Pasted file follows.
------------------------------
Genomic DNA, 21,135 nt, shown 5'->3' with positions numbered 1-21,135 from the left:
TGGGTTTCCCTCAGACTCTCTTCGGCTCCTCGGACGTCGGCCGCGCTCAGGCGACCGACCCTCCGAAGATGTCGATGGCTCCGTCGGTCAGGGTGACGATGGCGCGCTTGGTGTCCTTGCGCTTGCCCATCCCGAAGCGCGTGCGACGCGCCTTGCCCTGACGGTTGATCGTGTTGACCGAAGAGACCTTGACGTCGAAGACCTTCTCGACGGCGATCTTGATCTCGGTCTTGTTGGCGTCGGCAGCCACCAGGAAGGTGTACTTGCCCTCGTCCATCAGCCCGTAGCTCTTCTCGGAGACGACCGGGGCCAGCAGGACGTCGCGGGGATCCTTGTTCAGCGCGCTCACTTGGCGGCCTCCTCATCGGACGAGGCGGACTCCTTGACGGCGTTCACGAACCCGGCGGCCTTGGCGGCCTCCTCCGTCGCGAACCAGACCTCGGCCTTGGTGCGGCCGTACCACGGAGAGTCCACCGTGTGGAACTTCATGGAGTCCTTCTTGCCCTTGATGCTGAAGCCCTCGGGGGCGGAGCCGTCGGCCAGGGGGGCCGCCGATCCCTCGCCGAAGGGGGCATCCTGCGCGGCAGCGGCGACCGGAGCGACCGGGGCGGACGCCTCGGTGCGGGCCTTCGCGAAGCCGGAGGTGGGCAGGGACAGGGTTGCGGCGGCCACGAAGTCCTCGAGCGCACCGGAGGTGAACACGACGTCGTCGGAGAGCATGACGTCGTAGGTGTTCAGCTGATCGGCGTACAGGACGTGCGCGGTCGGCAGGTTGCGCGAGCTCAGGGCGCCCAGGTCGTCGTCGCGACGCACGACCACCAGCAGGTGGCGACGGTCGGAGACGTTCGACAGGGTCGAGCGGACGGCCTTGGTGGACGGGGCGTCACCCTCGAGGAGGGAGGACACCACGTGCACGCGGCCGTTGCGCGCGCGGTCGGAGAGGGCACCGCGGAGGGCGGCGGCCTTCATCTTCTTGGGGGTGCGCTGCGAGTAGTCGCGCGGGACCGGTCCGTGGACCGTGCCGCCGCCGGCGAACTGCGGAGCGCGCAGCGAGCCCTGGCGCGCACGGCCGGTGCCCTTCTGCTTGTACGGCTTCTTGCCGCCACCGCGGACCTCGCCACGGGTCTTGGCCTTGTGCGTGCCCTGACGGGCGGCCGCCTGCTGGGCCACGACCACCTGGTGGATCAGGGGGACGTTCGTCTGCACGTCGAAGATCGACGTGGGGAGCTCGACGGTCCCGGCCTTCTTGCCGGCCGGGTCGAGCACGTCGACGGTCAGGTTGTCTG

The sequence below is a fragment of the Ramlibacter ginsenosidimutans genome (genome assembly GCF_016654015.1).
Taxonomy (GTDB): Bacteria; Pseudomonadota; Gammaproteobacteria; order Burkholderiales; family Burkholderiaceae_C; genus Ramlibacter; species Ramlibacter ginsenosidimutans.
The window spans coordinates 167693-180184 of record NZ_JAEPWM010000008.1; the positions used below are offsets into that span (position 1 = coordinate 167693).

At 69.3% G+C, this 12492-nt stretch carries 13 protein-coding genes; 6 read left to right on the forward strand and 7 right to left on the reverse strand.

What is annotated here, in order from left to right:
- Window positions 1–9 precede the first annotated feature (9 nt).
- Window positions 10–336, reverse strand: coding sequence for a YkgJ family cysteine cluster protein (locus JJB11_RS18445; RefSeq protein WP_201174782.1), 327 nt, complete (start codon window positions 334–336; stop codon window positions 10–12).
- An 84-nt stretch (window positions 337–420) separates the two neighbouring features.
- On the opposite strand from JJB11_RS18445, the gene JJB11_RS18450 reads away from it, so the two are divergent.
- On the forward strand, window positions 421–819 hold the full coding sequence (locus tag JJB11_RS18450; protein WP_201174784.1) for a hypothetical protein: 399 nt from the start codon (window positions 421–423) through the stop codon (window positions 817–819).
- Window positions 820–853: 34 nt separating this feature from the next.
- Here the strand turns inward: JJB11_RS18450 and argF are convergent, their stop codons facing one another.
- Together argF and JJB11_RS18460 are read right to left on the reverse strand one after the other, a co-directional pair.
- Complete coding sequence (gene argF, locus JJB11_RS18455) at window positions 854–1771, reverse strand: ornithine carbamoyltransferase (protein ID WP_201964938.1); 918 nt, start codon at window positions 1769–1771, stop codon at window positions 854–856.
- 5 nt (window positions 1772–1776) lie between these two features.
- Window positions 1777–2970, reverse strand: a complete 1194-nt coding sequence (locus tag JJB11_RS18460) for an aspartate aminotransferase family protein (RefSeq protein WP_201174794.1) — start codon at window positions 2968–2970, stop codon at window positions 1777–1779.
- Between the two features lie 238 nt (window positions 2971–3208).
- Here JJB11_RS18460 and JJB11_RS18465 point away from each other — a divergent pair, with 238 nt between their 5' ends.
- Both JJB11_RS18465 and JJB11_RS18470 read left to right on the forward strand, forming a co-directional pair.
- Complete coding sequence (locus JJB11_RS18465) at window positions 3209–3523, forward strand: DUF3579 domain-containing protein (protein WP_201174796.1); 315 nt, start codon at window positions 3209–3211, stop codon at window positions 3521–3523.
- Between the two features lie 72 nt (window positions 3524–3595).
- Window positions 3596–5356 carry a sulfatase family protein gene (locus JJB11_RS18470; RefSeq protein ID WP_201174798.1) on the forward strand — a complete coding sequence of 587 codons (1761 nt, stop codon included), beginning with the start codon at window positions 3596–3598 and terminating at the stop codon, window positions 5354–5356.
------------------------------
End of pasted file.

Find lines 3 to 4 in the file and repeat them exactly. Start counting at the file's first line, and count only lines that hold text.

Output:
The sequence below is a fragment of the Ramlibacter ginsenosidimutans genome (genome assembly GCF_016654015.1).
Taxonomy (GTDB): Bacteria; Pseudomonadota; Gammaproteobacteria; order Burkholderiales; family Burkholderiaceae_C; genus Ramlibacter; species Ramlibacter ginsenosidimutans.